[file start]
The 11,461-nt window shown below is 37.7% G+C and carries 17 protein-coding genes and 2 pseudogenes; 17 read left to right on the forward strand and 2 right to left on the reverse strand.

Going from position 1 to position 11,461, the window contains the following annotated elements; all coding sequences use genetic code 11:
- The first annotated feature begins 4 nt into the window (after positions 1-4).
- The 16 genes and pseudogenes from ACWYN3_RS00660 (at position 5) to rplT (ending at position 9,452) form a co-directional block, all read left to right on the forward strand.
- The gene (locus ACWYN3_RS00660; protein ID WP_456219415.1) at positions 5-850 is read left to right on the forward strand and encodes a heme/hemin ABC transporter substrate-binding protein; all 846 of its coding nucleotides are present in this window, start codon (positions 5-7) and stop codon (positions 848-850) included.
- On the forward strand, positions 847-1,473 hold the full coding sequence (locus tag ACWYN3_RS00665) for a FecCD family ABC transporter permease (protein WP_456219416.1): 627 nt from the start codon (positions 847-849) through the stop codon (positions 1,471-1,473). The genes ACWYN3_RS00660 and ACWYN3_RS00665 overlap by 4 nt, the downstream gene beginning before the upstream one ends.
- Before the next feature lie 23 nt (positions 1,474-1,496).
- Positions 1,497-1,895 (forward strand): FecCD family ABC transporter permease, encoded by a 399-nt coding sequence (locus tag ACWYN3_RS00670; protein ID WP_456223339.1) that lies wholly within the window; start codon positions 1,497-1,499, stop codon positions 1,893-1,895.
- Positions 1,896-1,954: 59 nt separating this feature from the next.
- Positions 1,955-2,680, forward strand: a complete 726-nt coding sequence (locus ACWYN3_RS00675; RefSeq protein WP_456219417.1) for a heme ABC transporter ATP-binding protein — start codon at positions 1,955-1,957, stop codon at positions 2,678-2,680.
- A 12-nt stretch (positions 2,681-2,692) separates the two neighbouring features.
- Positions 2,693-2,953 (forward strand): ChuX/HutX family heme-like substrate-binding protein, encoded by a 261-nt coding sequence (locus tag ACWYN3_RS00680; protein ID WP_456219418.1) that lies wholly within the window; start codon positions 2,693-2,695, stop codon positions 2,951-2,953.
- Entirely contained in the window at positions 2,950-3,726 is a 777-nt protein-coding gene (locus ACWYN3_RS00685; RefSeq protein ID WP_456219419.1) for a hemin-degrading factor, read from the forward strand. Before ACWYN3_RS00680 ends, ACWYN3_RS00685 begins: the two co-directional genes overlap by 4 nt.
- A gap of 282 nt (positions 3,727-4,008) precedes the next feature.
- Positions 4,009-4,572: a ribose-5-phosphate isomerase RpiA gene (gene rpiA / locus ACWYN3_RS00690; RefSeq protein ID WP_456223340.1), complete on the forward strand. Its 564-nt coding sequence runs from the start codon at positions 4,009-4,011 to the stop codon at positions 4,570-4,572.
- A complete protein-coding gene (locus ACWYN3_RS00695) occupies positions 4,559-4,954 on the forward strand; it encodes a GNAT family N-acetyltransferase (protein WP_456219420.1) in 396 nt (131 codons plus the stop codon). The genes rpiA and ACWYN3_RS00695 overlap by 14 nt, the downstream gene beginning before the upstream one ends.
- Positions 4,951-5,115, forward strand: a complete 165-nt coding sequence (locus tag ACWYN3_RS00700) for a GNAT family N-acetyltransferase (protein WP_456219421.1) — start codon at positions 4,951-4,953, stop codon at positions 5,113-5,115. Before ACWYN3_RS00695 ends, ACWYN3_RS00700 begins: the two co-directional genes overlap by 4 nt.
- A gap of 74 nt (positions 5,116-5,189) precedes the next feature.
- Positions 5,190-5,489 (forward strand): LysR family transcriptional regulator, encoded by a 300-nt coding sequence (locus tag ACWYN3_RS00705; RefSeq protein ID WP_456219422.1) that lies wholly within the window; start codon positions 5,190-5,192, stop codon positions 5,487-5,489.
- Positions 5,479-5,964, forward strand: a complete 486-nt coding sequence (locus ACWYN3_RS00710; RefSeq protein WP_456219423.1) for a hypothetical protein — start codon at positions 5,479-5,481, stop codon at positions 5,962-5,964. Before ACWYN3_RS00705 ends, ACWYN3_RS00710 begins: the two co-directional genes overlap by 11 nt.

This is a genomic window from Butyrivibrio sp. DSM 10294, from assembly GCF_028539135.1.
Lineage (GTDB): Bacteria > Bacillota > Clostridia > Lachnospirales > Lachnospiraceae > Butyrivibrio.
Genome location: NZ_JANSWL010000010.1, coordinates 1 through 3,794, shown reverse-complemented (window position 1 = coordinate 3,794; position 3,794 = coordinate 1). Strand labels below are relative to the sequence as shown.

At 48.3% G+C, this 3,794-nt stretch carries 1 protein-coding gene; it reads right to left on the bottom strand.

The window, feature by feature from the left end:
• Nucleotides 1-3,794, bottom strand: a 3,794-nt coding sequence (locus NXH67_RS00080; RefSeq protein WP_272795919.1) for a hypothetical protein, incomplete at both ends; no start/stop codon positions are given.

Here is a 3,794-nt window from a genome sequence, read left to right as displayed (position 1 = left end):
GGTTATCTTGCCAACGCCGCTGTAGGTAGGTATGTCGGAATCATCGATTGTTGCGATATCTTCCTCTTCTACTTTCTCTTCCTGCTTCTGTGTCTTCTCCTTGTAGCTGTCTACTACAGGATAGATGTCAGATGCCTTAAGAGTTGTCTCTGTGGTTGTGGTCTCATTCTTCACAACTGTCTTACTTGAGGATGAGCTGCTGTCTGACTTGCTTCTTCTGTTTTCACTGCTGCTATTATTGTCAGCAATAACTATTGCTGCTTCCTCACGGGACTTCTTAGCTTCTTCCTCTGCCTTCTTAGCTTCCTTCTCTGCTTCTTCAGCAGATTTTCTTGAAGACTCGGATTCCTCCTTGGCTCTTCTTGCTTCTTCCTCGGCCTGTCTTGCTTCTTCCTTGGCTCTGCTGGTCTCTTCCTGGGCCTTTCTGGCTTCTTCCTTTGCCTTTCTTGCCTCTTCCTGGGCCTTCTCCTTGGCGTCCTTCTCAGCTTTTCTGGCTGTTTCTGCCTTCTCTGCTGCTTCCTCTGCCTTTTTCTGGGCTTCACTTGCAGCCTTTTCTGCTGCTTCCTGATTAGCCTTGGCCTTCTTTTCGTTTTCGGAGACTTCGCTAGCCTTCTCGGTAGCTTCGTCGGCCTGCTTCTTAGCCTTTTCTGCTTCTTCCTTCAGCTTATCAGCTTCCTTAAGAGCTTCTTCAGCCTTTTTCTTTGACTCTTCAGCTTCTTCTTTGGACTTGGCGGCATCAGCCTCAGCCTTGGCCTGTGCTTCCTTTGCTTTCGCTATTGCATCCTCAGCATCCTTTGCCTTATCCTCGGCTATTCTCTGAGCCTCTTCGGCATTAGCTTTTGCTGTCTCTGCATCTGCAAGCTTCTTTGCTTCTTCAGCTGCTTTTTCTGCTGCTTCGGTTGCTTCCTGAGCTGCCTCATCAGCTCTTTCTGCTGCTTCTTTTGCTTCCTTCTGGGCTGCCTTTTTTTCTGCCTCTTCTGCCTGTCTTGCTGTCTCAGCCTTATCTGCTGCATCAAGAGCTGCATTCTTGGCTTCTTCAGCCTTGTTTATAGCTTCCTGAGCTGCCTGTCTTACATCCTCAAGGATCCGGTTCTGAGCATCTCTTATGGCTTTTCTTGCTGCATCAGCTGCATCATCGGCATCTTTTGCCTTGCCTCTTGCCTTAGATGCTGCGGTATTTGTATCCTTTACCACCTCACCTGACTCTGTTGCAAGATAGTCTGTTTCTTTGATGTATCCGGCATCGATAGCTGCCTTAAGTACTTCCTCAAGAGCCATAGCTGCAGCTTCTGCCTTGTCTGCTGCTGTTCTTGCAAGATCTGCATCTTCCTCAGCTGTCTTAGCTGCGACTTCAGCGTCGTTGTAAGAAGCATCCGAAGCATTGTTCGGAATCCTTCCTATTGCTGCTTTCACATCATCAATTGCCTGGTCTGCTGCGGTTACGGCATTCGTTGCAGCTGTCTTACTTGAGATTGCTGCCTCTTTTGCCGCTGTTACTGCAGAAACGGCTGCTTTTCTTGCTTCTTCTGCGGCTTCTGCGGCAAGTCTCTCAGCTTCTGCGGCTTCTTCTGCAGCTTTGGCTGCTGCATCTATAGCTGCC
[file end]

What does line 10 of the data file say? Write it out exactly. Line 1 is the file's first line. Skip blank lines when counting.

- Positions 1,955-2,680, forward strand: a complete 726-nt coding sequence (locus ACWYN3_RS00675; RefSeq protein WP_456219417.1) for a heme ABC transporter ATP-binding protein — start codon at positions 1,955-1,957, stop codon at positions 2,678-2,680.